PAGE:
‘Posters In War’ And Beyond

 

Posters have been in existence for more than 200 years and been used effectively to advertise, propagate political propaganda, motivate or announce events. It ranged from entertainment to railways to sports election campaigns.

The motivational factor of posters is very interesting and has been used particularly during wars.

We look at some of the famous posters which were used for political ends during times of turmoil or as a promotional vehicle during hard times.

Keep Calm and Carry On

This poster was produced by the British government in 1939 at the start of the Second World War.

It is designed by the British Ministry of Information during the period of June 27 to July 6, 1939.

The Tudor Crown on top was followed by the words underneath – KEEP CALM AND CARRY ON. It was meant to raise the morale of the British public during a time in the war when air raids were imminent.

 

It was a sort of message which underlined the British ‘stiff upper lip” attitude. The purpose was to appeal to the people to stay calm during adversity, maintain self-discipline and fortitude which were a very British trait.

In 1939, 2.45 million copies were printed and although the blitz did in fact take place.

These posters were not sanctioned for immediate public display in 1939. It was hardly ever publically displayed after that and was little known until a copy was rediscovered in 2000 at a bookshop in Alnwick.

 Rosie The Riveter – We Can Do it!

This iconic poster symbolised what American women stood for and how they worked in factories to contribute to the nation during the Second World War.

American graphic designer J. Howard Millers’s Rosie the Rivester was designed to boost morale in during the war.

This poster is still used today and has been remodelled for use on everything -from modern feminist texts to tattoos.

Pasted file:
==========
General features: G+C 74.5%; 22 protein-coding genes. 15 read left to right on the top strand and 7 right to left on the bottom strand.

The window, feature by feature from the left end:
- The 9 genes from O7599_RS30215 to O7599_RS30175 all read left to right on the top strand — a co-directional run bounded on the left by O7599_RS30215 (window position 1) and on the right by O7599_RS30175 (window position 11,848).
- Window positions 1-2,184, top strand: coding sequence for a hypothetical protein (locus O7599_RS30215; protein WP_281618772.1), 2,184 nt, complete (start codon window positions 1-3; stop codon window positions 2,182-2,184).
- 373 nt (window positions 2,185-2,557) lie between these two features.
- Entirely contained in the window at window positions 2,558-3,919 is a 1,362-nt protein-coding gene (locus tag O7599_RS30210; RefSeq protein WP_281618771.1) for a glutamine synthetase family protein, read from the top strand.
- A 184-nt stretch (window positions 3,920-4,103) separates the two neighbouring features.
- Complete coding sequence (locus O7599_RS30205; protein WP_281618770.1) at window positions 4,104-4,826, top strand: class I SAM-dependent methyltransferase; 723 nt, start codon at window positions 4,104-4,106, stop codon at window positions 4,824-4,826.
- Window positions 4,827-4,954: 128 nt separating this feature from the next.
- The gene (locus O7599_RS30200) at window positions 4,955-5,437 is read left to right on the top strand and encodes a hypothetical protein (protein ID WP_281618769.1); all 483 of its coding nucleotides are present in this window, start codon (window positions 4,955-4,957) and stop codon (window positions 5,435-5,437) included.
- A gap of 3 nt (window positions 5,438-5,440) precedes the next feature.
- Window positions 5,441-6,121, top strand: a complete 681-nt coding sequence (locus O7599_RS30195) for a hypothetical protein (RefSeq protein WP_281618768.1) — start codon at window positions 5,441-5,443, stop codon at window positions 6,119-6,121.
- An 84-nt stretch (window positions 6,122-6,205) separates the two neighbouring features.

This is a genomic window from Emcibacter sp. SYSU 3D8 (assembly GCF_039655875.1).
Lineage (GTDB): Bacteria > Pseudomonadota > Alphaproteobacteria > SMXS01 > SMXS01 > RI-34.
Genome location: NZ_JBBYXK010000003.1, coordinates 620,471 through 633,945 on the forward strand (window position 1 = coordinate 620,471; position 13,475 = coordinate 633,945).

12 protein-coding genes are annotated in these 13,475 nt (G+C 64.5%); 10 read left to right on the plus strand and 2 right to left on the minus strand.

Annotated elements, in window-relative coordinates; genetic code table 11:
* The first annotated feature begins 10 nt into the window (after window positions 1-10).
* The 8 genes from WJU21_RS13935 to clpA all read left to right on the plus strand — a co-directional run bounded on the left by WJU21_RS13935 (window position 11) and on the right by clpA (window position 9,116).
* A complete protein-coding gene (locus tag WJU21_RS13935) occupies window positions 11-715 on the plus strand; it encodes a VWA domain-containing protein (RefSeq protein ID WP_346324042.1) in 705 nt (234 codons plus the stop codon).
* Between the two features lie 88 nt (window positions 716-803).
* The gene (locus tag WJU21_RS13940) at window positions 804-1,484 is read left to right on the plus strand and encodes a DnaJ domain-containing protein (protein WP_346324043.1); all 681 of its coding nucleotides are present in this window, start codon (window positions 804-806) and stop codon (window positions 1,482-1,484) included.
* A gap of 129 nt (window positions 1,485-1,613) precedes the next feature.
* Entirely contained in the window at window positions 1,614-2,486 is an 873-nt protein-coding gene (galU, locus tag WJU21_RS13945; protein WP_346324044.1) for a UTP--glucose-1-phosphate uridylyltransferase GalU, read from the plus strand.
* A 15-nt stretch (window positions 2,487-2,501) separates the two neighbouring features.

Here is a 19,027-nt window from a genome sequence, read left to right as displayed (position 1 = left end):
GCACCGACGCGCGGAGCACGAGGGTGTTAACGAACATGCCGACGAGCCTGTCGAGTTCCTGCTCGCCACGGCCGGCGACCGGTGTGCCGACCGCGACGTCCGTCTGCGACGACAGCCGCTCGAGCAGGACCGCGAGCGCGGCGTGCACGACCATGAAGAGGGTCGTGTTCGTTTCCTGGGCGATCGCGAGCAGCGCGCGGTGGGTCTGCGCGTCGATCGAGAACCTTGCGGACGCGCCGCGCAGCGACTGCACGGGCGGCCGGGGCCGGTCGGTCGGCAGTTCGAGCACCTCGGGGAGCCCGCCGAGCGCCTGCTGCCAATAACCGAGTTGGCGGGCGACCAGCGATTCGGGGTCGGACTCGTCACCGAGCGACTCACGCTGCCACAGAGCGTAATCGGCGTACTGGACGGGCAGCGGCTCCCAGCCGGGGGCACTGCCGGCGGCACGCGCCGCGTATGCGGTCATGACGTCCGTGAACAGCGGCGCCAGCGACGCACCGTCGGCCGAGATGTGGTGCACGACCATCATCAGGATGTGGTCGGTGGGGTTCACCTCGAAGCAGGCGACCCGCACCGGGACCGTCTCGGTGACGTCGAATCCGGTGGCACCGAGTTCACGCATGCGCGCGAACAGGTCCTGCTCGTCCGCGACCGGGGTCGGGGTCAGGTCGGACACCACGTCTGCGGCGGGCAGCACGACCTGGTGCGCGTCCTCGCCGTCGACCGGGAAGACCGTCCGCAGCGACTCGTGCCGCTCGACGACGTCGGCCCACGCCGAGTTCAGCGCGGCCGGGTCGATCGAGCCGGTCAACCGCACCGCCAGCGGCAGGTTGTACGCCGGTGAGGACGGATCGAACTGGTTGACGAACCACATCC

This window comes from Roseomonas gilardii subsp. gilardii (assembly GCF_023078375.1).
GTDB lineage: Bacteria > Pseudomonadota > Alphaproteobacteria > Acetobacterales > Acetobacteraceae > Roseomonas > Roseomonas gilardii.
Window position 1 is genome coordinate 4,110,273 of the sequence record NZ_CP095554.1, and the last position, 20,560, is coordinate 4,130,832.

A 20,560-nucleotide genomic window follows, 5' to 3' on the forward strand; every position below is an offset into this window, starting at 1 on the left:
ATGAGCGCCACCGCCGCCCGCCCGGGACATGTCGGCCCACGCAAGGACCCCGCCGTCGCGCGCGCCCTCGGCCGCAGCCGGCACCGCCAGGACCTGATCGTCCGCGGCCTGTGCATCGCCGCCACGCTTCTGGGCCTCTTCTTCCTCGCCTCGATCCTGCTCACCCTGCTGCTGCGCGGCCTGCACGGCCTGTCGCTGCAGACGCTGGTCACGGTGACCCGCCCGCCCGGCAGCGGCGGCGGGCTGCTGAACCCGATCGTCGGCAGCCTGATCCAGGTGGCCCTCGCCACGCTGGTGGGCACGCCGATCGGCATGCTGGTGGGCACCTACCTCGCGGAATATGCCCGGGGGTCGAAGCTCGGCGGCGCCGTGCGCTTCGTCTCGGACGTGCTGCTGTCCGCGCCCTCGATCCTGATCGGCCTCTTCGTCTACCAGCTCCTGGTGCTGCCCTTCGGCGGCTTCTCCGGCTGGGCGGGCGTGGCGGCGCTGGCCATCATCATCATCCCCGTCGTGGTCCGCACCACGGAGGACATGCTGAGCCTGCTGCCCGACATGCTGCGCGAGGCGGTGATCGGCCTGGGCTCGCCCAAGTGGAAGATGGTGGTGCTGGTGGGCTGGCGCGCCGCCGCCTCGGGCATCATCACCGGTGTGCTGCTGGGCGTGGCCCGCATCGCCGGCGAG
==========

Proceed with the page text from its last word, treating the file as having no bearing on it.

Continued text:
The poster made the cover of the Smithsonian magazine in 1994 and was fashioned into a US first class mail stamp in 1999.

It was incorporated with campaign material by several American politicians in 2008. It was reworked by an artist in 2010 to celebrate the first women becoming prime minister of Australia Julia Gillard. This poster is one of the 10 most requested images at the National Archives and Records in the US.

See America

 

During the Great Depression of the 1930s in US, the Franklin D. Roosevelt administration established a project with hopes of stimulating the economy by creating work for people including artists.

 

 

One of the best products of this endeavour was a series of prints designed by graphic artists, promoting tourism to the United States national parks.

Hope

 

The Barack Obama Hope poster was used by the former presidnrt with great success in 2008.

Designed by artist Shepard Fairey, a picture of Obama is seen above the word Hope.

The stylised stencil portrait of Obama is in solid red, beige, light and dark blue.

 

Given the recession sparked by the financial crisis, this poster captured the imagination of the Americans as they sought someone to lead them into better days.

The design was created in one day and printed first as poster.The image became one of the most widely recognised symbols of Obama’s campaign message, spawning many variations and imitations, including some commissioned by the Obama campaign.

Ruturaj Mogali

Ruturaj Mogali

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